The New Political Realities Aren’t Just Bad For Democracy, They’re Bad For Your Health

Supporters of innovative climate change laws are being targeted by big business. Are we sacrificing true debate over the future for a world of meaningless attack ads?

The New Political Realities Aren’t Just Bad For Democracy, They’re Bad For Your Health
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After the 2000 census, many states used politics and innovative mapping technology to gerrymander new electoral districts to lock in gains for one party or the other. California politicians, for example, drew new “safe” seats and the result was hyper-partisanship and politicians who didn’t need to pay attention to anyone that wasn’t singing from their sheet music.


Alarmed by the partisanship and its resulting gridlock, Governor Arnold Schwarzenegger (my old boss) led an effort to reform the system and convinced voters to put redistricting in the hands of a non-partisan commission of retired judges and ordinary citizens. After the 2010 census, new districts were drawn and many became politically balanced and competitive, opening opportunities for new voices. Unfortunately, the results haven’t turned out as they hoped, and that may mean dirtier air and a less sustainable future.

This seems like a good thing, but the Citizens United decision by the Supreme Court gave companies and wealthy donors the chance to pump unlimited money into these newly competitive elections. For example, California state senator Fran Pavley served for a decade in a safe seat, facing little serious opposition in each election. But this year she has a serious challenger in a newly drawn district that includes more balance of Democrats, Republicans, and independent voters. She may welcome the chance to debate issues with a challenger that has other views on important public policy goals, but special interests are flooding the race with ads that claim she doesn’t pay taxes and otherwise attack her character.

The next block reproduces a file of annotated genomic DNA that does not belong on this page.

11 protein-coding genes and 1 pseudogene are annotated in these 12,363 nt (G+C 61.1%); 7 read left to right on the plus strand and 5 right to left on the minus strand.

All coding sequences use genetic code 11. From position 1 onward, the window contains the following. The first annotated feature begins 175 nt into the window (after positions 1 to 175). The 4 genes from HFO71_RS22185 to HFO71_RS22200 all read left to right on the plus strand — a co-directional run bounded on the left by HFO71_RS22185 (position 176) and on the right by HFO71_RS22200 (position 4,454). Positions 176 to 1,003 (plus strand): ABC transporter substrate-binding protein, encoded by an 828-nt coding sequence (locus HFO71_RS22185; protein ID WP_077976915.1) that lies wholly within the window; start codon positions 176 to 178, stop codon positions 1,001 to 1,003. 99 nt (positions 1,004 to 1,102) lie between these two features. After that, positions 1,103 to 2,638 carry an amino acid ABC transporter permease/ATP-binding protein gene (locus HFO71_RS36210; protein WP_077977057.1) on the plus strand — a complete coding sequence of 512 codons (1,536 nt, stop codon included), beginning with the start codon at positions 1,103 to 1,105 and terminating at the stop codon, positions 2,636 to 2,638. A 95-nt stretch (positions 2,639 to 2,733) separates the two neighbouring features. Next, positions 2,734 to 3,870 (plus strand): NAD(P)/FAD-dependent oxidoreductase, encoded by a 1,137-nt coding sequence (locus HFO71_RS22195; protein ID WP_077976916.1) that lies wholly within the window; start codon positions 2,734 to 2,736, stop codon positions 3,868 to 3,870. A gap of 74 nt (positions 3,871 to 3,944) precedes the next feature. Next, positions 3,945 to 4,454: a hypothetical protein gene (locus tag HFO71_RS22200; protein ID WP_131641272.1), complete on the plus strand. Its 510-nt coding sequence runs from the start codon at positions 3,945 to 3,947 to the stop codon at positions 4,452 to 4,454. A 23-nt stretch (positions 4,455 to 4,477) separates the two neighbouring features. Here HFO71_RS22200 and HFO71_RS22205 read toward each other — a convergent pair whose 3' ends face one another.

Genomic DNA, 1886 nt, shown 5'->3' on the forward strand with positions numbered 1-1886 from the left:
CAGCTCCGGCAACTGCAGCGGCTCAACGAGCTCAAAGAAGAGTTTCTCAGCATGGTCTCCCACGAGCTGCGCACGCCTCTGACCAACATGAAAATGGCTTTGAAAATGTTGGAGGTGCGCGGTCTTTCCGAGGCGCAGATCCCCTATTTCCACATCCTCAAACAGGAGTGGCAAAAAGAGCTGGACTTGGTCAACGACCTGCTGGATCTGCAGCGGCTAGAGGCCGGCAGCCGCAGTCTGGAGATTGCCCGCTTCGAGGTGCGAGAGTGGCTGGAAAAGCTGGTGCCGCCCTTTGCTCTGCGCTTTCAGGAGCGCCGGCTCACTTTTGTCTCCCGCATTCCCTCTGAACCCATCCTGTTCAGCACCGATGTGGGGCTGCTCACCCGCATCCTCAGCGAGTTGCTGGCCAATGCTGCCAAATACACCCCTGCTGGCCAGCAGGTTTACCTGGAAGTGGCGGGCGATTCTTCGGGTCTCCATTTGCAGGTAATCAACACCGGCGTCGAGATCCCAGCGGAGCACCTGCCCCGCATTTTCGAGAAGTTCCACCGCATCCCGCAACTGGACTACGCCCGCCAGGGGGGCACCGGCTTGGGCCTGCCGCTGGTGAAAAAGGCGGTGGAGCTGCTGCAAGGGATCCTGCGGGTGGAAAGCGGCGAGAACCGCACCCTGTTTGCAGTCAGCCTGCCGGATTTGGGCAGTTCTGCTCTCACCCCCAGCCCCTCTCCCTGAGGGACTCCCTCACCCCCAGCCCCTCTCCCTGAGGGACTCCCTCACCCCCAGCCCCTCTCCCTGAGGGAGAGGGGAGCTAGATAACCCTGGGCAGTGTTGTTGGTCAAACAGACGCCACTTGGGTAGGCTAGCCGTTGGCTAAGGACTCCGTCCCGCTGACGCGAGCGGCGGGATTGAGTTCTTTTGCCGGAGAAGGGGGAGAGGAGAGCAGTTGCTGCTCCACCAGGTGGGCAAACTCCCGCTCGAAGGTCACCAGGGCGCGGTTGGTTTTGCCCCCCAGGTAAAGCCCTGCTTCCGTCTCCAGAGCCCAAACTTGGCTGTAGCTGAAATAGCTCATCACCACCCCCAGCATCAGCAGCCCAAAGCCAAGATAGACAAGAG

The ads are primarily funded by companies like Chevron and Philip Morris. The Koch brothers recently poured more money into the campaign. Pavley is being targeted by these very powerful special interest groups for defeat, not because she has failed, but because she has an astonishing record of success. In her 10 years as a member of the Legislature, she was the primary architect of the first comprehensive environmental education law in the nation; a law that cuts greenhouse gases from vehicle emissions, effectively improving their fuel economy at the same time; and the state’s landmark Global Warming Solutions Act (AB32), which became a model for seven other states and numerous governments around the world. By the way, she got her laws passed with bipartisan support, signed over the years by both a Democratic and a Republican governor.

Of course there are many approaches to sustainability challenges, so a robust debate about how to reduce pollution and make the country more energy self-sufficient is indispensable, but there can’t be a fair hearing of these choices when one side is allowed to shout while the other can only whisper. The loser is not any one politician, but anyone who has something to say that isn’t aligned with the holder of the megaphone.

Two years ago, the Koch brothers spent millions on a ballot measure that would have effectively overturned AB32. Campaign ads were ubiquitous and misleading, but the American Lung Association testified that the real result of the measure would be dirty air and higher asthma rates. The measure failed, so apparently the new strategy is to shoot the messenger, or in this case, the author of the legislation, with ammunition supplied by the Supreme Court.

Governor Schwarzenegger, Common Cause, and others that worked on making the redistricting process in California more fair, certainly did not intend for those reforms to weaken the system of transparent, honest political discourse and policymaking. But unless we figure out how to offset the corrosive influence of disproportionate campaign spending, we might all be breathing in the result.

About the author

From his youth in Australia to career experiences in Europe, Africa, China and across the United States, Terry has developed expertise in business, farming, education, non-profit, the environment, the arts, and government. A United States Coast Guard-licensed ship captain, Terry has long been drawn to the undersea world, starting in the 1960s with a family-run tropical fish breeding business in Australia and continuing with studies on conch depletion in the Bahamas, manatee populations in Florida coastal waters, and mariculture in the Gulf States with Texas A&M University.